The more you understand your body and how it functions, the better equipped you'll be at taking care of yourself to achieve optimal health. Our team of doctors empower our patients to take charge of your own health and future, educating you about your condition and the precise plan needed to correct the problem and attain your goals. We've included the Patient Education section on our website to provide you with valuable, practical wellness information which you can incorporate into your lifestyle to improve the quality of your life. We hope you will turn to these pages whenever you have a question about health related issues and urge you to contact our practice at any time to make an appointment with one of our doctors.
While ice therapy is used to reduce swelling, heat therapy is used to relax the muscles and increase circulation. Both kinds of therapy help reduce pain.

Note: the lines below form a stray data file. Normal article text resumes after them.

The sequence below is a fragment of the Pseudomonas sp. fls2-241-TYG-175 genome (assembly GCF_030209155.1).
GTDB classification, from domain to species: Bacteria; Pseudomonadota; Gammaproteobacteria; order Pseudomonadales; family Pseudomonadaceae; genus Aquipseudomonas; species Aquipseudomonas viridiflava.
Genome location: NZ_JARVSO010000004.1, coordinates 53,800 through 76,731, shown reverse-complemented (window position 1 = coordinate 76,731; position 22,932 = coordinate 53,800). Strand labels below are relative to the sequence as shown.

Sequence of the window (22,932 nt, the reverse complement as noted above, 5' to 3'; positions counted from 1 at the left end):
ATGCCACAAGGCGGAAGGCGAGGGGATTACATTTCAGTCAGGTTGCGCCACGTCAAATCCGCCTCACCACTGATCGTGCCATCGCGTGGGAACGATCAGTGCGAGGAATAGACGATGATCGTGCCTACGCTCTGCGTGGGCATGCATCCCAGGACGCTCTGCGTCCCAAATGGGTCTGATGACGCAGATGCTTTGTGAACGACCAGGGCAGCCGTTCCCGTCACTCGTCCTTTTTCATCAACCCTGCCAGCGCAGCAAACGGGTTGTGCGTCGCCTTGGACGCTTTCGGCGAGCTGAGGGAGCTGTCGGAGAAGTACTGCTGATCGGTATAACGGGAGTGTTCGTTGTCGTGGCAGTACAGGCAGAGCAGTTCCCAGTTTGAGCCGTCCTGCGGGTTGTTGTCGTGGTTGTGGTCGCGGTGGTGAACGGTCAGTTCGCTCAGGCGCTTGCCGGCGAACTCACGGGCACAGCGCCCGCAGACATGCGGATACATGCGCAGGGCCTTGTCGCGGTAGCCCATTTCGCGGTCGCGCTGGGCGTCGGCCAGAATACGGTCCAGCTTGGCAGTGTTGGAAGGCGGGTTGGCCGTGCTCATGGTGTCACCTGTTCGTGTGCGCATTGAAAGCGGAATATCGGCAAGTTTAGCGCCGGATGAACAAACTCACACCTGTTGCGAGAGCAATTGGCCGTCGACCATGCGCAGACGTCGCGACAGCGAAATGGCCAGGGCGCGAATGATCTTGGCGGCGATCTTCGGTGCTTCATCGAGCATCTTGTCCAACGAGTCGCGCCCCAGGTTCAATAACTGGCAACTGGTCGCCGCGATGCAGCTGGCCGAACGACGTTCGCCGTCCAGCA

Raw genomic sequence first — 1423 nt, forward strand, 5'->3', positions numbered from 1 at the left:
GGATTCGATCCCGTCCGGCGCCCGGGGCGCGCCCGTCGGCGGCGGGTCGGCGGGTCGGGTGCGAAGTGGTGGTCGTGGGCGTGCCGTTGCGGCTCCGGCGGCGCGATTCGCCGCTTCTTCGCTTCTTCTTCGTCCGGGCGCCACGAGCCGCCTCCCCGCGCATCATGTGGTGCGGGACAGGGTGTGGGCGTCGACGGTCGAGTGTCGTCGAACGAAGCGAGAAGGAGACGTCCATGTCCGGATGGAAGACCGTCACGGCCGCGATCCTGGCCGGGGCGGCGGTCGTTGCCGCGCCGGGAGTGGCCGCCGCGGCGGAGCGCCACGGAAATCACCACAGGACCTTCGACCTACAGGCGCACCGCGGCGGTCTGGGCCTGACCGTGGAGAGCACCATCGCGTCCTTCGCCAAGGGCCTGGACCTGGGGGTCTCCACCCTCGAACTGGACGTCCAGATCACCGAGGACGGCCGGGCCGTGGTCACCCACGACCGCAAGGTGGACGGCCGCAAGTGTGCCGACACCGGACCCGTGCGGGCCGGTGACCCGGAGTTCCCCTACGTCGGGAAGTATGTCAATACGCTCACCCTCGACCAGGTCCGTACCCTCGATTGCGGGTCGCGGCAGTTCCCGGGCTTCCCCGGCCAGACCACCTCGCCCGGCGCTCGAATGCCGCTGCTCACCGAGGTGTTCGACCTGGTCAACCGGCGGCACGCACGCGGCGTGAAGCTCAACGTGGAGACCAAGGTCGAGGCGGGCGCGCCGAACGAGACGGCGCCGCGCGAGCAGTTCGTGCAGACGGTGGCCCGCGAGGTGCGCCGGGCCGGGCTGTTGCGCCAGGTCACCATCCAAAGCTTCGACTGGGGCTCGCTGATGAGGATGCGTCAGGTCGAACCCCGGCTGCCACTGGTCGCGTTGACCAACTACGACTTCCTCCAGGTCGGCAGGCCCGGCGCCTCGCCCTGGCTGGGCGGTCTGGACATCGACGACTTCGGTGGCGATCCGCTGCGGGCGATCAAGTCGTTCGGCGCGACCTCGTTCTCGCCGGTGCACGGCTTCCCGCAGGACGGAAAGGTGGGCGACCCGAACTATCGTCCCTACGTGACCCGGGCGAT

Heat therapy is often used in patients who have chronic or long-lasting pain. Heat therapy can involve many kinds of methods, from simple heating pads, wraps, and warm gel packs, to sophisticated techniques, such as therapeutic ultrasound.
Back injuries can create tension and stiffness in the muscles and soft tissues of the lumbar region, or lower back. In many cases, your circulation may be impeded.
The tension in the muscles can sometimes escalate to spasms.
- Dilates the blood vessels of the affected muscles, allowing them to relax and begin healing.
- Helps lower discomfort by reducing the amount of pain signals going to the brain.
- Increases the ability of your muscles to easily flex and stretch, thereby decreasing stiffness.
Heat therapy, as well as ice therapy, are normally parts of an overall chiropractic treatment plan and rarely accomplish maximum results without it.
Heat therapy is not used on swollen or bruised tissues, or in patients who have dermatitis, deep vein thrombosis, diabetes, peripheral vascular disease, open wounds, and cardiovascular conditions such as hypertension.